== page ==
By Dan Nienaber
Free Press Staff Writer
MANKATO — A 25-year-old Mankato man turned himself into police after officers spent about three hours attempting to persuade him to come out of a house he wasn't in.
Police were called at about 4:15 a.m. Friday after the man, later identified as Jordon Allen VanRyswyk, allegedly threatened three women while holding a shotgun.
The caller reported VanRyswyk was outside his residence at 117 Grove St. when he allegedly made the threats while holding the gun to his side.
The house happens to be across the street from where 23-year-old Richard Vosburgh was shot by a police officer he was attacking in 2007. The officer was responding to a report that he had broken into a neighbor's apartment and was threatening women inside.
The women from Friday's incident told officers that they knew VanRyswyk and that he had gone back inside his house.
Josh Kruger, who lives across the street, said he woke up before 5 a.m. to find about six squad cars in front of his residence and a spotlight on VanRyswyk's house. The officers also were using a loud speaker, at about 10-minute intervals, to surrender.
"It was just weird," Kruger said. "I hadn't seen the guy in awhile, so I assumed he had moved."
It was about two hours after the initial call when the River Valley Tactical Response Team arrived, Kruger said. They brought several men in fatigues and armed with high-powered rifles to the neighborhood, along with their armored vehicle.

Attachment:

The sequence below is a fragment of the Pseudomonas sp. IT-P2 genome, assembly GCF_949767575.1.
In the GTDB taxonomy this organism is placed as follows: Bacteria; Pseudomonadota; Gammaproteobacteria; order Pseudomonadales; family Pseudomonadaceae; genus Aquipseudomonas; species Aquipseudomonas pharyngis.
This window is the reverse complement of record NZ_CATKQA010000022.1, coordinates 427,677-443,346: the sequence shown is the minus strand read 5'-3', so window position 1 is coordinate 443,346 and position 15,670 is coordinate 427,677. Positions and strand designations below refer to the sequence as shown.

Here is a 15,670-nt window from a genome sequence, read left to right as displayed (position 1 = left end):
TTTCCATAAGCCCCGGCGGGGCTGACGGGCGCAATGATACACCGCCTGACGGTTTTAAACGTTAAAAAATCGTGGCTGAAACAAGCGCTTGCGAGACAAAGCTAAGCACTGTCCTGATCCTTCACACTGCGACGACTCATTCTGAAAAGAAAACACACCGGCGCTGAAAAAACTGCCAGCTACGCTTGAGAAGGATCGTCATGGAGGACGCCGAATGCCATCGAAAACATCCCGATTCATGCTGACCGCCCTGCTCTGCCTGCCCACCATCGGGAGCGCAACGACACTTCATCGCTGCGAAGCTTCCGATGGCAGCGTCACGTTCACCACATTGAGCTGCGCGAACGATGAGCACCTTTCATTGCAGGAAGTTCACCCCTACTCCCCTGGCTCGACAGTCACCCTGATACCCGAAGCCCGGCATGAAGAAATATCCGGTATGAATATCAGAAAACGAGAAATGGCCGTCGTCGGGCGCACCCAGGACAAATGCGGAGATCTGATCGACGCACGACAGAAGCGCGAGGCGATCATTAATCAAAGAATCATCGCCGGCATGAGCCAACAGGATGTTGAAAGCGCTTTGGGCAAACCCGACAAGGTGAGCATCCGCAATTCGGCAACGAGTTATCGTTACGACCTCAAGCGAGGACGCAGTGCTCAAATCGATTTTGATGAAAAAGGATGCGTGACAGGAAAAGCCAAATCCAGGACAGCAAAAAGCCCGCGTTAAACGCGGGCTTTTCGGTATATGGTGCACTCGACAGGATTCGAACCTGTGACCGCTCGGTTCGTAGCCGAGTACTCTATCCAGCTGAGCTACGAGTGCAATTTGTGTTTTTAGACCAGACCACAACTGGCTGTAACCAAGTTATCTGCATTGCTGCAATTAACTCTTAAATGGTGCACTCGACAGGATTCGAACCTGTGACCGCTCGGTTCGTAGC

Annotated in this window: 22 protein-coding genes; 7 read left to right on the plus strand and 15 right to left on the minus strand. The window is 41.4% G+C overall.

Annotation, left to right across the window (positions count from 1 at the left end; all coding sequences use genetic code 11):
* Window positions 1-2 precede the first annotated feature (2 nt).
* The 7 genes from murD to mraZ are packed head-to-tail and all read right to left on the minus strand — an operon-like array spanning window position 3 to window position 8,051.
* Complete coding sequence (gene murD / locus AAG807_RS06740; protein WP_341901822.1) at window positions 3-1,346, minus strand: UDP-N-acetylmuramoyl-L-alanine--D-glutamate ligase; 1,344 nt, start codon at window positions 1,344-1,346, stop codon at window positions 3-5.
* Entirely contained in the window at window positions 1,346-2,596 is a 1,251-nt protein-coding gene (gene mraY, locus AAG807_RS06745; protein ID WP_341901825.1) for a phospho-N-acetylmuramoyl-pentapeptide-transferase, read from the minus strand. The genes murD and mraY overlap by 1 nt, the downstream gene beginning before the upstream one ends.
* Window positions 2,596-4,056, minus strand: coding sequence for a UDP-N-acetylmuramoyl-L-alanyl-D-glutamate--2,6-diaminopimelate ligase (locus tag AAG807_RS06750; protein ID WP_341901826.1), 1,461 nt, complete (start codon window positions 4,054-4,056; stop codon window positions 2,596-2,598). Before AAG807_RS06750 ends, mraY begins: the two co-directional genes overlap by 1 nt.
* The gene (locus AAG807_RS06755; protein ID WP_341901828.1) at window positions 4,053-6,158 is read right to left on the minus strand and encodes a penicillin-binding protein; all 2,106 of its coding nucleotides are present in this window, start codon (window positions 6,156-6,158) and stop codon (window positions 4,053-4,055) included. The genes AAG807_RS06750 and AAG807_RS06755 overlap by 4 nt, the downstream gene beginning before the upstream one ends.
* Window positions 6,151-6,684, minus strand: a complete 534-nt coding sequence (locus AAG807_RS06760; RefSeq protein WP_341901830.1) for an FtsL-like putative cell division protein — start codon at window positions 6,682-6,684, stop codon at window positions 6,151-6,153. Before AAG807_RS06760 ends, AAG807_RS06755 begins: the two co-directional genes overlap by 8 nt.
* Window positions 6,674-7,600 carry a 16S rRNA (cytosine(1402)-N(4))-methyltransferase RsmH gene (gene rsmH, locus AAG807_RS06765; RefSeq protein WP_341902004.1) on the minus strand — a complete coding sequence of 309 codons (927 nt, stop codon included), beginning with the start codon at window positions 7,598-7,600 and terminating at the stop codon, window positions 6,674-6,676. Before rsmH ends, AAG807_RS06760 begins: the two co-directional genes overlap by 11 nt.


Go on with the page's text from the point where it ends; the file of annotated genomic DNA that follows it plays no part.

"It was quite the scene to say the least," Kruger said.
The tactical team eventually swept through the house and came out empty handed, Kruger said. He wasn't sure at about 10 a.m. Friday if they had arrested the suspect.
Actually, though, VanRyswyk had been in custody for a few hours. He had walked up to the perimeter that had been set up around his house by Mankato police and the tactical response team and turned himself in. He was arrested without incident.
"He was not in the house when officers arrived," said Cmdr. Pam Hermanson of the Mankato Department of Public Safety. "We thought he was inside, but he wasn't. He would have exited the residence sometime between (the women) leaving and us arriving."
She said there are several factors officers consider before calling the tactical team in. Generally, she said, it's for safety reasons.
After seeing how the situation turned out, Kruger wondered if his neighborhood had been disrupted more than it had to be. He and his fiancee didn't get much sleep and his roommates were late for work because their cars were blocked in by police, he said. "I'm not saying what he did wasn't a big deal, but with all that hoopla. . ."